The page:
He had taken to wearing a piece of rope round his neck like a hangman cut loose from the noose. The rope was offset by his white shirt and linen pants. Melody said he looked like he had just escaped from a mental hospital.
He never wanted to have sex unless it was late at night and I always had the feeling that he was falling down into my body or maybe I was falling into his? Muffled and shy, a fumbling of fingers.
Afterwards, Johnny would say, “take this,” and hold out a tiny pill.
“What is it?”
“It will help you sleep.”
And it did. Then I would fumble for my grey tunic on the floor and tumble out onto the street in morning, the birds calling to one another above the first cars while Johnny was still curled up beneath the duvet.
“All I want is two years with some nice photos at the end,” I said.
I pinned my favourite picture to the wall beside his bed: an illustration of Alice in Wonderland holding a baby that had turned into a pig. I bleached my hair blonde and took to wearing his clothes. The satin shirt Pippa had given him for his 30th birthday felt cool and slippery against my skin.
“It makes you look glamorous.” Johnny stroked the sleeve.
He bought me an old pair of work boots to paint in though I never did any painting. Sometimes he’d polish the boots for me, sitting at my feet with the dark brown nugget, that fumy smell wafting out of the tin.
On my days off we’d sit on his doorstep in the sun watching the rats dart in and out of the compost heap, the smell of black coffee percolating, the sun high over Williamson Avenue; a cigarette burning a hole in the sky.
Sometimes when I got back from work there was something different in the atmosphere, two cigarette butts in the ashtray, cheek to cheek. The trace of red lipstick blotted on a piece of toilet paper. Or a different toy on the table beside Johnny’s bed: something new had hatched out of the Kinder Egg.
“What do you think of this?” Johnny held up a plastic figurine of a cowboy with his hands burnt off.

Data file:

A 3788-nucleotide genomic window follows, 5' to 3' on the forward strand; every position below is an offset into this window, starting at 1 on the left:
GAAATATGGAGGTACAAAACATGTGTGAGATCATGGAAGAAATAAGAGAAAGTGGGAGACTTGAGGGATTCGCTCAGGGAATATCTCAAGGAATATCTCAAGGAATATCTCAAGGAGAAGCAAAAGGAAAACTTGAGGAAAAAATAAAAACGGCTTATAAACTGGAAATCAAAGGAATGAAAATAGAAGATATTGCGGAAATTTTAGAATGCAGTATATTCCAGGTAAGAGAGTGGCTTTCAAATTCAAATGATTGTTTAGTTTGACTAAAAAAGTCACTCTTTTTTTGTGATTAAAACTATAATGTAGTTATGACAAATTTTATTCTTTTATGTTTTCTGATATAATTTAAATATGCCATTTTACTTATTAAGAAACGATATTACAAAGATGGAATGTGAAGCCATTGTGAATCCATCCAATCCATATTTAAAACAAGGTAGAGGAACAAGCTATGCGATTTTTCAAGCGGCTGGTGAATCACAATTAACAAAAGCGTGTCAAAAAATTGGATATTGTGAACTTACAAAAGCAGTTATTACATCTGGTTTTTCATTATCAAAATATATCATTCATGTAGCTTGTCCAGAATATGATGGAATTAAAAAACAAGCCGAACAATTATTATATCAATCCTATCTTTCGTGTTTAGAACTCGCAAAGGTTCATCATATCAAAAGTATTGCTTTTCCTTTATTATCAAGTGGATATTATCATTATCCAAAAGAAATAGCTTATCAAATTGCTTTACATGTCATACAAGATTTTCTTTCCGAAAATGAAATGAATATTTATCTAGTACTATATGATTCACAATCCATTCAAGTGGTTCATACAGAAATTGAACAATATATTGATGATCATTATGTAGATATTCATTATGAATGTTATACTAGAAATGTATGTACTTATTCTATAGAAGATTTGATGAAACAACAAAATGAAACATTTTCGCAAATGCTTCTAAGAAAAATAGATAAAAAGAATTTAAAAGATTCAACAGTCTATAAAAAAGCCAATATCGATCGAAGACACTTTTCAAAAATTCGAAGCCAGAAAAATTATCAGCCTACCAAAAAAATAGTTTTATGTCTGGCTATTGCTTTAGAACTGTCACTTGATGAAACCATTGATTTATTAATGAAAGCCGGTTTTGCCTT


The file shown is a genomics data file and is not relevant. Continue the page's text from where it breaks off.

“Stumpy Malone, he has no hands but he’s the fastest drawer in the West.” Johnny laughed.
“Has Pippa been around?” I touched the P on the table.
‘Why?” Johnny asked.
‘Nothing. I just wondered.”
In the morning I called out, “come back to bed.”
I could hear him moving about in the kitchen and the clang of the coffee machine. I noticed he didn’t put on Leonard Cohen, he chose Chris Isaac instead.
What a wicked thing to say, you never felt that way.
I burrowed further under the covers and held Blue Bear against my face. Then stared at Stumpy Malone, the burned off plastic stumps where his hands should have been. The skull ashtray may as well have been an hourglass; I could count out the evening by the number of Johnny’s cigarettes. I threw back the duvet and got dressed.
Johnny came and stood in the doorway drinking his coffee. He was wearing the rope around his neck again. The knot had frayed.
“You’ve got quite small breasts.”
I looked down at my pale chest and then at his poster.
“It’s Valentine’s Day soon,” I said. “What shall we do?”
“Pippa’s having a fancy dress party,” Johnny said.
“What are you going to go as?” I asked.
“I don’t know. Maybe I’ll go as myself,” he chuckled.
“Am I invited?”
“Of course, why wouldn’t you be?”
In the end Johnny decided to go as a cowboy complete with water pistols and I was going as a sauced up version of Alice in Wonderland. We found an old fifties frock and doused it in blue paint, then painted on a white apron afterwards so I looked like I was kitted out in vinyl. I even made a paper mache pig. It took me a week to finish the pig. I pasted newspaper and gooey gray glue over a blown up balloon. I fashioned little ears out of cardboard and used four toilet rolls for its little piggy feet. Finally I came to the tail. What could I use to make a tail?
“There are loads of pipe cleaners at the café. I’ll bring you one home,” Johnny said. “A pink one.”
“Do you promise you won’t forget?”
“I promise,” he said.
On Valentine’s Day I waited upstairs in the hippies house. The fridge creaked and groaned under the weight of all those vegetables. Sandflies danced around the compost bucket. Melody had recently bought a cat from the SPCA and it came in and looked at me like a stranger. It was Friday night and I could hear the traffic rushing up Williamson Avenue towards Grey Lynn where the cars would fan out over West Auckland, into the suburbs full of houses and hospitals, kids and schools, husbands and wives living normal lives. Whatever normal was. The painted dress was stiff and uncomfortable against my skin. And my red roots were already starting to grow back. Melody didn’t think that blonde hair suited me but I looked like Alice and that was the main thing.
I sat at the table for a long time with my paper mache pig. I half expected it to turn into a baby I waited so long. Outside, darkness swallowed the park and all the houses one by one until the streetlights came on. My stomach sank in that rickety chair. I strained to hear the sound of Johnny’s boots flying down the path beside the house or better still a loud rap at the door, “would you like a Schnapps?”
I wandered up the hallway and out on to the porch. I looked up and down Williamson Avenue. I thought of Stefan’s song, the little ditty he made up on his banjo.
“I can’t sleep in the nighttime
I can’t wake in the daytime
I ain’t got a job
I ain’t got a degree
I ain’t got nothing to lose
I’ve got the Williamson Avenue Blues.”